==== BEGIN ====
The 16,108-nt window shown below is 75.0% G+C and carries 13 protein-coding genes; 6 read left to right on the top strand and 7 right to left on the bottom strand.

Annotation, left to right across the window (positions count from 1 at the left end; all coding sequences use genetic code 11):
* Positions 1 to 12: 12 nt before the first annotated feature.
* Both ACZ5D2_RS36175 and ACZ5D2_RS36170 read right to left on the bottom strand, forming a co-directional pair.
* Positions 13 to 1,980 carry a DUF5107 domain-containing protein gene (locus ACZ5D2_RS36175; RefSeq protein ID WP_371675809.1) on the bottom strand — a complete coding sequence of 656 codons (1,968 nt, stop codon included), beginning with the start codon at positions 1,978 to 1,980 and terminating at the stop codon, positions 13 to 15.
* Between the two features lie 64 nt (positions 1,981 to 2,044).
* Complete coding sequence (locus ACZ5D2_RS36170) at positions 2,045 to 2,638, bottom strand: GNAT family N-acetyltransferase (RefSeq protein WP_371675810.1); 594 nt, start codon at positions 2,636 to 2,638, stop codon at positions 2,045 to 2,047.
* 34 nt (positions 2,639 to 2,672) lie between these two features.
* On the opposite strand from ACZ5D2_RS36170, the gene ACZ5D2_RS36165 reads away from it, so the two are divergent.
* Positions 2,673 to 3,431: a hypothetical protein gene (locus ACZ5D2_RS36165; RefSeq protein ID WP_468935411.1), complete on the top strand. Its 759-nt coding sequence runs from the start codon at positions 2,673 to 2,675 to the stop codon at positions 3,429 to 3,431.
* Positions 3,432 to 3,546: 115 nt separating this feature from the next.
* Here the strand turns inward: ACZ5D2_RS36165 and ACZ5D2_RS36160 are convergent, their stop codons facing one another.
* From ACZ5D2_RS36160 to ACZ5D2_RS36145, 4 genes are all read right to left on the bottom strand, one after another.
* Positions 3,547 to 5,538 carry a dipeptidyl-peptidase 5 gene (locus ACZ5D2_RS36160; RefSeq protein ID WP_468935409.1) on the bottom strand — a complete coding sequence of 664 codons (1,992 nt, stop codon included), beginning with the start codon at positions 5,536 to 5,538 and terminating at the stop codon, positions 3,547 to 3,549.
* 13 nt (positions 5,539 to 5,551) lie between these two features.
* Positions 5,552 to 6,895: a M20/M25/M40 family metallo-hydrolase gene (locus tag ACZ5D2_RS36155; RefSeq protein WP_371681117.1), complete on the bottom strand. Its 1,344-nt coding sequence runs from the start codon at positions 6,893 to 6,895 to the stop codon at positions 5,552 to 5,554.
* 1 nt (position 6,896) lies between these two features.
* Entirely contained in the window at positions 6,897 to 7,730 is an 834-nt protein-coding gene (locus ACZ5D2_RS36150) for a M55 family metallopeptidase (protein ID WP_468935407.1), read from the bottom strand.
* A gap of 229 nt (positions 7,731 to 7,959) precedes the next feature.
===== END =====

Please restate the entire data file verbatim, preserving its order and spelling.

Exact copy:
The 16,108-nt window shown below is 75.0% G+C and carries 13 protein-coding genes; 6 read left to right on the top strand and 7 right to left on the bottom strand.

Annotation, left to right across the window (positions count from 1 at the left end; all coding sequences use genetic code 11):
* Positions 1 to 12: 12 nt before the first annotated feature.
* Both ACZ5D2_RS36175 and ACZ5D2_RS36170 read right to left on the bottom strand, forming a co-directional pair.
* Positions 13 to 1,980 carry a DUF5107 domain-containing protein gene (locus ACZ5D2_RS36175; RefSeq protein ID WP_371675809.1) on the bottom strand — a complete coding sequence of 656 codons (1,968 nt, stop codon included), beginning with the start codon at positions 1,978 to 1,980 and terminating at the stop codon, positions 13 to 15.
* Between the two features lie 64 nt (positions 1,981 to 2,044).
* Complete coding sequence (locus ACZ5D2_RS36170) at positions 2,045 to 2,638, bottom strand: GNAT family N-acetyltransferase (RefSeq protein WP_371675810.1); 594 nt, start codon at positions 2,636 to 2,638, stop codon at positions 2,045 to 2,047.
* 34 nt (positions 2,639 to 2,672) lie between these two features.
* On the opposite strand from ACZ5D2_RS36170, the gene ACZ5D2_RS36165 reads away from it, so the two are divergent.
* Positions 2,673 to 3,431: a hypothetical protein gene (locus ACZ5D2_RS36165; RefSeq protein ID WP_468935411.1), complete on the top strand. Its 759-nt coding sequence runs from the start codon at positions 2,673 to 2,675 to the stop codon at positions 3,429 to 3,431.
* Positions 3,432 to 3,546: 115 nt separating this feature from the next.
* Here the strand turns inward: ACZ5D2_RS36165 and ACZ5D2_RS36160 are convergent, their stop codons facing one another.
* From ACZ5D2_RS36160 to ACZ5D2_RS36145, 4 genes are all read right to left on the bottom strand, one after another.
* Positions 3,547 to 5,538 carry a dipeptidyl-peptidase 5 gene (locus ACZ5D2_RS36160; RefSeq protein ID WP_468935409.1) on the bottom strand — a complete coding sequence of 664 codons (1,992 nt, stop codon included), beginning with the start codon at positions 5,536 to 5,538 and terminating at the stop codon, positions 3,547 to 3,549.
* 13 nt (positions 5,539 to 5,551) lie between these two features.
* Positions 5,552 to 6,895: a M20/M25/M40 family metallo-hydrolase gene (locus tag ACZ5D2_RS36155; RefSeq protein WP_371681117.1), complete on the bottom strand. Its 1,344-nt coding sequence runs from the start codon at positions 6,893 to 6,895 to the stop codon at positions 5,552 to 5,554.
* 1 nt (position 6,896) lies between these two features.
* Entirely contained in the window at positions 6,897 to 7,730 is an 834-nt protein-coding gene (locus ACZ5D2_RS36150) for a M55 family metallopeptidase (protein ID WP_468935407.1), read from the bottom strand.
* A gap of 229 nt (positions 7,731 to 7,959) precedes the next feature.